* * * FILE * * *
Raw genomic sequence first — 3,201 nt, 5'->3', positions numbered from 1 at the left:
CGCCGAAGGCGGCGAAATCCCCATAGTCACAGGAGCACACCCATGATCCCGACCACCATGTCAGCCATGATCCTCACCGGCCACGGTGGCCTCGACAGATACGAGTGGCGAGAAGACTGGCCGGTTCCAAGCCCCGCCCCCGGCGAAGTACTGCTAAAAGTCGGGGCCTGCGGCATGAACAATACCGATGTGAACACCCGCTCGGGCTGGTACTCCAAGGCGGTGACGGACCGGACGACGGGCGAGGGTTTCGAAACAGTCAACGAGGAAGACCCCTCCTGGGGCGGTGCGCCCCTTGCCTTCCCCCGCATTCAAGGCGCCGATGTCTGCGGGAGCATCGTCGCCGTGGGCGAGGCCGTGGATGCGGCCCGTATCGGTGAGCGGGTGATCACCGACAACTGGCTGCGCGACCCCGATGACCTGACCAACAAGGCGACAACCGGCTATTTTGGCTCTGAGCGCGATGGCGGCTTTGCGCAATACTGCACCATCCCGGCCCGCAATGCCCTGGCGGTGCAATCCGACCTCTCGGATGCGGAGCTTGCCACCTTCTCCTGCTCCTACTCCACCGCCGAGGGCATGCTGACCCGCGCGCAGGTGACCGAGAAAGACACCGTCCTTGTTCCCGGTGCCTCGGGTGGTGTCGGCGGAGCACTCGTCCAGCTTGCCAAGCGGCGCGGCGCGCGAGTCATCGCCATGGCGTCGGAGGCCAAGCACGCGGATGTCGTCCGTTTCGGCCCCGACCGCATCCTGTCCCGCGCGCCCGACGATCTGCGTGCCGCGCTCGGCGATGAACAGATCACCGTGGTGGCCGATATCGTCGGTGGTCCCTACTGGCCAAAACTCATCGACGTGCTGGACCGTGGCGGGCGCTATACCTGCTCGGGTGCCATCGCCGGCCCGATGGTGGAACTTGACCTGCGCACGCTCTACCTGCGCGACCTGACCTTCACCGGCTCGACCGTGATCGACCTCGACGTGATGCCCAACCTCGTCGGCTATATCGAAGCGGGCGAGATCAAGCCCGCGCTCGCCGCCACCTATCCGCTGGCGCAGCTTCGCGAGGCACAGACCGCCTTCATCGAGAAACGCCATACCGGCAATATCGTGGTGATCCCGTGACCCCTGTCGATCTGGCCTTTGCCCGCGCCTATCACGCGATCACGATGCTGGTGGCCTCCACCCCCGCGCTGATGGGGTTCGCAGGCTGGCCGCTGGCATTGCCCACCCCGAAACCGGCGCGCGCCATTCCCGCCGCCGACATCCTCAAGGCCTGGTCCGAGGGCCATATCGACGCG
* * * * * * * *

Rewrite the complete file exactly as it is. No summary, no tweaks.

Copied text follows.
Raw genomic sequence first — 3,201 nt, 5'->3', positions numbered from 1 at the left:
CGCCGAAGGCGGCGAAATCCCCATAGTCACAGGAGCACACCCATGATCCCGACCACCATGTCAGCCATGATCCTCACCGGCCACGGTGGCCTCGACAGATACGAGTGGCGAGAAGACTGGCCGGTTCCAAGCCCCGCCCCCGGCGAAGTACTGCTAAAAGTCGGGGCCTGCGGCATGAACAATACCGATGTGAACACCCGCTCGGGCTGGTACTCCAAGGCGGTGACGGACCGGACGACGGGCGAGGGTTTCGAAACAGTCAACGAGGAAGACCCCTCCTGGGGCGGTGCGCCCCTTGCCTTCCCCCGCATTCAAGGCGCCGATGTCTGCGGGAGCATCGTCGCCGTGGGCGAGGCCGTGGATGCGGCCCGTATCGGTGAGCGGGTGATCACCGACAACTGGCTGCGCGACCCCGATGACCTGACCAACAAGGCGACAACCGGCTATTTTGGCTCTGAGCGCGATGGCGGCTTTGCGCAATACTGCACCATCCCGGCCCGCAATGCCCTGGCGGTGCAATCCGACCTCTCGGATGCGGAGCTTGCCACCTTCTCCTGCTCCTACTCCACCGCCGAGGGCATGCTGACCCGCGCGCAGGTGACCGAGAAAGACACCGTCCTTGTTCCCGGTGCCTCGGGTGGTGTCGGCGGAGCACTCGTCCAGCTTGCCAAGCGGCGCGGCGCGCGAGTCATCGCCATGGCGTCGGAGGCCAAGCACGCGGATGTCGTCCGTTTCGGCCCCGACCGCATCCTGTCCCGCGCGCCCGACGATCTGCGTGCCGCGCTCGGCGATGAACAGATCACCGTGGTGGCCGATATCGTCGGTGGTCCCTACTGGCCAAAACTCATCGACGTGCTGGACCGTGGCGGGCGCTATACCTGCTCGGGTGCCATCGCCGGCCCGATGGTGGAACTTGACCTGCGCACGCTCTACCTGCGCGACCTGACCTTCACCGGCTCGACCGTGATCGACCTCGACGTGATGCCCAACCTCGTCGGCTATATCGAAGCGGGCGAGATCAAGCCCGCGCTCGCCGCCACCTATCCGCTGGCGCAGCTTCGCGAGGCACAGACCGCCTTCATCGAGAAACGCCATACCGGCAATATCGTGGTGATCCCGTGACCCCTGTCGATCTGGCCTTTGCCCGCGCCTATCACGCGATCACGATGCTGGTGGCCTCCACCCCCGCGCTGATGGGGTTCGCAGGCTGGCCGCTGGCATTGCCCACCCCGAAACCGGCGCGCGCCATTCCCGCCGCCGACATCCTCAAGGCCTGGTCCGAGGGCCATATCGACGCG